By Marty Mulrooney
God of War is the official novelisation of the hit 2018 video game of the same name. Written by J. M. Barlog, the book follows the emotional and compelling story of Kratos – a god now living as a man – and his son Atreus as they journey through a realm of Norse gods and monsters.
He stared curiously at Kratos for a time, as if to size him up. It seemed he was waiting for Kratos to speak. Kratos noticed his bony fingers curved reflexively into fists.
“Huh. Thought you’d be bigger. But you are definitely the one,” the stranger said slowly, drawing out his words. His colorless words curled into a smirk.
Kratos remained silent.
The latest God of War game for PlayStation 4 successfully refreshed the iconic series that was first born on PlayStation 2 in 2005. Unlike the previous games, this new instalment left behind the Greek Gods of Olympus to show an older Kratos living as a man in the realm of Norse gods and monsters.
The God of War novelisation follows the core story of the video game very closely; following the death of his wife, Kratos and his son Atreus – who is unaware that his father is a god – set out to fulfil their promise to spread her ashes at the highest peak of the nine realms.
They rowed beneath a natural rock overhang that emerged into a vast caldera. Atreus’ jaw dropped.
Then they drifted past a half-submerged monumental stone statue of a god, clutching a hammer.
“Look. That is Thor!” Atreus declared.
J. M. Barlog does a steady, workmanlike job of translating the game’s story to the written page. Not only was he previously a story consultant for God of War II; he is also the father of Cory Barlog, the director of God of War (2018). For a game that deals so heavily with the relationship between a father and his son, it seems particularly apt that the game director’s own father was commissioned to write the novelisation.
However, the game’s story doesn’t always lend itself well to the written word. Often, the novelisation betrays its video game roots and the truth is that this particular story is far more effective as interactive entertainment; the novelisation doesn’t add much to the experience and in fact omits many of the game’s side quests and story beats. Those who have yet to play the game may find themselves struggling to picture the realm Kratos and Atreus are advancing through.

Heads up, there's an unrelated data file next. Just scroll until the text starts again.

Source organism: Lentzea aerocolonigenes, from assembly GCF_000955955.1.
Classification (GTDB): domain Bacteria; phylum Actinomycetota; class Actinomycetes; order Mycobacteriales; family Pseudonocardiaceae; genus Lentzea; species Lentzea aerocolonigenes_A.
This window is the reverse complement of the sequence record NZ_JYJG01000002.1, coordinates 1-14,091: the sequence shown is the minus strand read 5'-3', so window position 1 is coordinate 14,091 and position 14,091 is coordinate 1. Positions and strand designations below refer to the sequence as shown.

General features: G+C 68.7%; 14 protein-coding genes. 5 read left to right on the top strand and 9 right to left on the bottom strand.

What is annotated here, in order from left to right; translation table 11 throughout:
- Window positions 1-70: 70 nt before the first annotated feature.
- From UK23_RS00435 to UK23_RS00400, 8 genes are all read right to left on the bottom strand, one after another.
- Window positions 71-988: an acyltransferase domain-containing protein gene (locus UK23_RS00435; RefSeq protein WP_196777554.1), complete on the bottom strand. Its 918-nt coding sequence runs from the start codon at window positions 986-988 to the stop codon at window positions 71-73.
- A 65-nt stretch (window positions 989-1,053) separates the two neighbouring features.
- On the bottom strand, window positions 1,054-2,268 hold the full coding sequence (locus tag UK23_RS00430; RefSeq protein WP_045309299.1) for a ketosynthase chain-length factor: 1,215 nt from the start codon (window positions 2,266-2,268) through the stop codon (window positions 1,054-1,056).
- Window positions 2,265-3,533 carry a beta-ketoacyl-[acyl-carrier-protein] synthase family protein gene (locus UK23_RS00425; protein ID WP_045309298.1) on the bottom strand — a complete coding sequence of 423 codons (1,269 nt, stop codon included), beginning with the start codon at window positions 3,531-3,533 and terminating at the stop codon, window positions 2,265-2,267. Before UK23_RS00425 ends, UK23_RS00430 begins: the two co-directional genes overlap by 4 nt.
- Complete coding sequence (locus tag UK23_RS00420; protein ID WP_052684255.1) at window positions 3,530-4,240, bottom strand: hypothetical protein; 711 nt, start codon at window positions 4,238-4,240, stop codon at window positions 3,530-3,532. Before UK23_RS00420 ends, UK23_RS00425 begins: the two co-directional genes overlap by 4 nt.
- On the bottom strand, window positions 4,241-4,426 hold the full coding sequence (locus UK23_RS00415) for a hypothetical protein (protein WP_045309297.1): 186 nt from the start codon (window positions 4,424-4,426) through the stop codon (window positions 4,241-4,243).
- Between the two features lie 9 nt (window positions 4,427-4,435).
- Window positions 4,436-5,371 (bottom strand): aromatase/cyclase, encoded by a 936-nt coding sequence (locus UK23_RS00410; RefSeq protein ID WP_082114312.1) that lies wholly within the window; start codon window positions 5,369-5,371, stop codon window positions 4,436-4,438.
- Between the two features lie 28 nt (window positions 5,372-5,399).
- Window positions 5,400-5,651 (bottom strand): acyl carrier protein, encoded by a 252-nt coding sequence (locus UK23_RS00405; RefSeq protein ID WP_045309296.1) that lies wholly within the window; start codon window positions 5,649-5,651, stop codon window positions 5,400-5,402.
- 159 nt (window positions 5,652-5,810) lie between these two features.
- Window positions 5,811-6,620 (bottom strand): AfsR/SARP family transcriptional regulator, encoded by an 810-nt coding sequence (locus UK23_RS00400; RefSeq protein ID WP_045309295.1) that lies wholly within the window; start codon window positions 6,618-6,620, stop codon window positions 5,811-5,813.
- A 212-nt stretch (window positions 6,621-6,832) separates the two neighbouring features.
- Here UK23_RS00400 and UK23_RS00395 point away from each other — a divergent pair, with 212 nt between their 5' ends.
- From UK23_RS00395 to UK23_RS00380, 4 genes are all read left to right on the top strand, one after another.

With a fierce yank, Kratos extricated the steaming heart in a spray of inky blood, which quickly froze in the subzero air, causing the splashes on Kratos’ arms to dangle in red icicles. Kratos jumped away from the body, turning back to stare at his gory creation; a flash of remorse crossed his face, and he shook it out of his head. He did what he had to do to save his son.
There are also some peculiarities that must be noted. The dwarf Sindri is described as ‘bald and bearded’, while in the game he has a full head of hair – a curious oversight. Later, Kratos utters the words “Guys, the eye?” to Brok and Sindri, which just doesn’t sound right at all. Thankfully, the majority of the book rings true, making these complaints relatively minor in the grand scheme of things.
God of War is one of 2018’s best games and its novelisation provides an enjoyable way to recap Kratos and Atreus’ epic journey. However, it fails to reach the same lofty heights as novelisations such as ICO: Castle in the Mist and Metal Gear Solid: Guns of the Patriots. Those who have yet to play God of War should do so before reading this novelisation; it works far better as a companion piece than as a standalone novel.
7 OUT OF 10